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Barbara Who Came Back
by [?]



This is the tale of Barbara, Barbara who came back to save a soul alive.

The Reverend Septimus Walrond was returning from a professional visit to a distant cottage of his remote and straggling parish upon the coast of East Anglia. His errand had been sad, to baptise the dying infant of a fisherman, which just as the rate was finished wailed once feebly and expired in his arms. The Reverend Septimus was weeping over the sorrows of the world. Tears ran down his white but rounded face, for he was stout of habit, and fell upon his clerical coat that was green with age and threadbare with use. Although the evening was so cold he held his broad-brimmed hat in his hand, and the wind from the moaning sea tossed his snow-white hair. He was talking to himself, as was his fashion on these lonely walks.

“I think that fresh milk would have saved that child,” he said, “but how was poor Thomas to buy fresh milk at fourpence a quart? Laid up for three months as he has been and with six children, how was he to buy fresh milk? I ought to have given it to him. I could have done without these new boots till spring, damp feet don’t matter to an old man. But I thought of my own comfort–the son that doth so easily beset me–and so many to clothe and feed at home and poor Barbara, my darling Barbara, hanging between life and death.”

He sobbed and wiped away his tears with the back of his hand, then began to pray, still aloud.

“O God of pity, in the name of the loving and merciful Christ, help me and poor Thomas in our troubles.”

“I ought to have put Thomas’s name first–my selfishness again,” he ejaculated, then went on:

“Give consolation to Thomas who loved his baby, and if it pleases Thee in Thy infinite wisdom and foresight, spare my dearest Barbara’s life, that she may live out her days upon the earth and perhaps in her turn give life to others. I know I should not ask it; I know it is better that she should go and be with Thee in the immortal home Thou hast prepared for us unhappy, suffering creatures. Yet–pity my poor human weakness–I do ask it. Or if Thou decreest otherwise, then take me also, O God, for I can bear no more. Four children gone! I can bear no more, O God.”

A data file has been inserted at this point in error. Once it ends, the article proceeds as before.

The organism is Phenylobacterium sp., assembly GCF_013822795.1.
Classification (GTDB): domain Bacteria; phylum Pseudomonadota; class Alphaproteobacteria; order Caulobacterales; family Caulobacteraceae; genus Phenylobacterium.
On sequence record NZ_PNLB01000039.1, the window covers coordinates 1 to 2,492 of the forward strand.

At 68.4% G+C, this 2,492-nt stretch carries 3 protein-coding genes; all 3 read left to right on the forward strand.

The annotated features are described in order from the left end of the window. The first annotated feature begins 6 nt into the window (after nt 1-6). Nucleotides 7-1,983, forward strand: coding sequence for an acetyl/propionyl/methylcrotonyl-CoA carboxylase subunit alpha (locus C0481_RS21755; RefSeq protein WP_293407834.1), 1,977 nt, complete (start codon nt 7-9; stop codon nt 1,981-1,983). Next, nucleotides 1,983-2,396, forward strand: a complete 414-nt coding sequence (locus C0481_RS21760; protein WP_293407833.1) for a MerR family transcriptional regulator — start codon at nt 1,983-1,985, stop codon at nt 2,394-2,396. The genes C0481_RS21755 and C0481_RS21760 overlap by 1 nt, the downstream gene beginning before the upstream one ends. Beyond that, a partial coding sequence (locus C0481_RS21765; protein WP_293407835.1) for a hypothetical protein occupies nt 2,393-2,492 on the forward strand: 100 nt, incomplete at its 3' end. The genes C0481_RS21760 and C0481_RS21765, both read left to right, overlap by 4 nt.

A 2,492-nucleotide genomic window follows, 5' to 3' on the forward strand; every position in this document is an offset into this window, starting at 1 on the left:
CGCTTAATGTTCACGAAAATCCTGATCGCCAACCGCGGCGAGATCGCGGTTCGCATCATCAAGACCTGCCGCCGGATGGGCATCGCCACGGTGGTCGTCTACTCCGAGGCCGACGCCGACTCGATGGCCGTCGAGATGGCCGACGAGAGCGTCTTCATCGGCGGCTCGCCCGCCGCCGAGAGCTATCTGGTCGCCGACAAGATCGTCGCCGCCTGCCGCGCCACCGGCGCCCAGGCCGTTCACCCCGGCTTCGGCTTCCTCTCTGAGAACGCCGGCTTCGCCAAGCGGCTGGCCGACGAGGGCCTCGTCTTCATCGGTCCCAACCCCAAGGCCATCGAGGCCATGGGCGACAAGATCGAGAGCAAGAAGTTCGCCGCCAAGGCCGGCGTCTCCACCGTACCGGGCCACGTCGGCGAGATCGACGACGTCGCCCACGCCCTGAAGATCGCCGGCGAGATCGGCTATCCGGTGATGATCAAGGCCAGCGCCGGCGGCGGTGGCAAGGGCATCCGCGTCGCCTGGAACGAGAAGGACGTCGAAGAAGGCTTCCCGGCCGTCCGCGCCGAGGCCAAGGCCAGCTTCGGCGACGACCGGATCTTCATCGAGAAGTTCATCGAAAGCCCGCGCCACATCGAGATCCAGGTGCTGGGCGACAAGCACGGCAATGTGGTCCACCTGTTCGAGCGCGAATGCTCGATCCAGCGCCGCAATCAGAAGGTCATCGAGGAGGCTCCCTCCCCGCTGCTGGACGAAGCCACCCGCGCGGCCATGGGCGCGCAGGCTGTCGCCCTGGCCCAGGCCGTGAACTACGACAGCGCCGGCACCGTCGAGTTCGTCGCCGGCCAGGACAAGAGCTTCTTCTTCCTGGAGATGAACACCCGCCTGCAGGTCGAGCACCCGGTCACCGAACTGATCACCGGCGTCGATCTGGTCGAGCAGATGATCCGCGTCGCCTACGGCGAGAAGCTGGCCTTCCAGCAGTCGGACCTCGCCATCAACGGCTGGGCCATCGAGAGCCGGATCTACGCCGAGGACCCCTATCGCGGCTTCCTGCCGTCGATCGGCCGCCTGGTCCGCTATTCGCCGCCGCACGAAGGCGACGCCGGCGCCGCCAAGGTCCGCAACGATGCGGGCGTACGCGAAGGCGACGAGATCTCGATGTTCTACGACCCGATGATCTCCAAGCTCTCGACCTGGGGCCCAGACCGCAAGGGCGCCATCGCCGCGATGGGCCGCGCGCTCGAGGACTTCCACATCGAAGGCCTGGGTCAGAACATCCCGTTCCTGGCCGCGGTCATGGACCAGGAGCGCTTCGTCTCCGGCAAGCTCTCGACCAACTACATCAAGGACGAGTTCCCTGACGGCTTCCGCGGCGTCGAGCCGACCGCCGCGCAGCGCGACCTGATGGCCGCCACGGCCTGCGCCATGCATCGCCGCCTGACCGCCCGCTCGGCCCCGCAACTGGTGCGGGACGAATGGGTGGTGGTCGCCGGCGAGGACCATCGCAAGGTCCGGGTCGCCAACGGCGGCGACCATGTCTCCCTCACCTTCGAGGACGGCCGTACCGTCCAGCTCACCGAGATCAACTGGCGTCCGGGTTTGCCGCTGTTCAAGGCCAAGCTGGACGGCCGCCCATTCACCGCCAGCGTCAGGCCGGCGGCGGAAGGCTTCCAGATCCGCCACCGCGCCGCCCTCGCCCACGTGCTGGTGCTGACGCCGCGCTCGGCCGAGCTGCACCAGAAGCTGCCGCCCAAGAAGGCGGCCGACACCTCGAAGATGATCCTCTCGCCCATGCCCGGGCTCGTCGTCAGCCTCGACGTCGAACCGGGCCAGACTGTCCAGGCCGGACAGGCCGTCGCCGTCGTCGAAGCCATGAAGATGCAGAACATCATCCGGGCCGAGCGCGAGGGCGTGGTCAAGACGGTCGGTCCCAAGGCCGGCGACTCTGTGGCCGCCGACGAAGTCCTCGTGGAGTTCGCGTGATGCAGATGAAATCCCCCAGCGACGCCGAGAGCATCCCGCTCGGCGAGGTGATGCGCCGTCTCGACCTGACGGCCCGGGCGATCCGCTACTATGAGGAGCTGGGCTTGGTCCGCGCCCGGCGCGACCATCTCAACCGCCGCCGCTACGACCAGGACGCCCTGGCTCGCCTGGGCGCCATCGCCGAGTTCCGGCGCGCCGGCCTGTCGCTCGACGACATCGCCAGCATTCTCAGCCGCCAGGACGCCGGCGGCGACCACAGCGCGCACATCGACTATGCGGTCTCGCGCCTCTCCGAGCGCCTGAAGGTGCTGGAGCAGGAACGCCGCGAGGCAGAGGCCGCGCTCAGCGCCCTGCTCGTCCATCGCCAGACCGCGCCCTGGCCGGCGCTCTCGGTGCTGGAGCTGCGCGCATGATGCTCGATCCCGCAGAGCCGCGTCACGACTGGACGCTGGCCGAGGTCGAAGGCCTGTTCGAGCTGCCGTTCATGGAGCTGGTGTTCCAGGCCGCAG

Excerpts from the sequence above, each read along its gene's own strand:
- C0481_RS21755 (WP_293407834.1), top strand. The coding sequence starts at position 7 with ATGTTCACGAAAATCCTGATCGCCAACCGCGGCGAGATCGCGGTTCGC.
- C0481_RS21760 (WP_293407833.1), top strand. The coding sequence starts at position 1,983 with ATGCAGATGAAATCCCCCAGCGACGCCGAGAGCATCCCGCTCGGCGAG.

He sobbed again and wiped away another tear, then muttered:

“My selfishness, always my selfishness! With six remaining to be looked after, that is counting Barbara if she still lives, I dare to ask to be relieved of the burdens of the flesh! Pitiful Christ, visit not my wickedness on me or on others, and O Thou that didst raise the daughter of Jairus, save my sweet Barbara and comfort the heart of poor Thomas. I will have faith. I will have faith.”

He thrust his hat upon his head, pulling it down over his ears because of the rough wind, and walked forward quite jauntily for a few yards.

“What a comfort these new boots are,” he said. “If I had stepped into that pool with the old ones my left foot would be wet through now. Let me thank God for these new boots. Oh! how can I, when I remember that the price of them should have been spent in milk for the poor baby? If I were really a Christian I ought to take them off and walk barefoot, as the old pilgrims used to do. They say it is healthy, and I tried to think so because it is cheap, though I am sure that this was the beginning of poor little Cicely’s last illness. With her broken chilblains she could not stand the snow; at any rate, the chill struck upwards. Well, she has been in bliss three years, three whole years, and how thankful I ought to be for that. How glad she will be to see Barbara too, if it pleases God in His mercy to take Barbara; she always was her favourite sister. I ought to remember that; I ought to remember that what I lose here I gain there, that my store is always growing in Heaven. But I can’t, for I am a man still. Oh! curse it all! I can’t, and like Job I wish I’d never been born. Job got a new family and was content, but that’s their Eastern way. It’s different with us Englishmen.”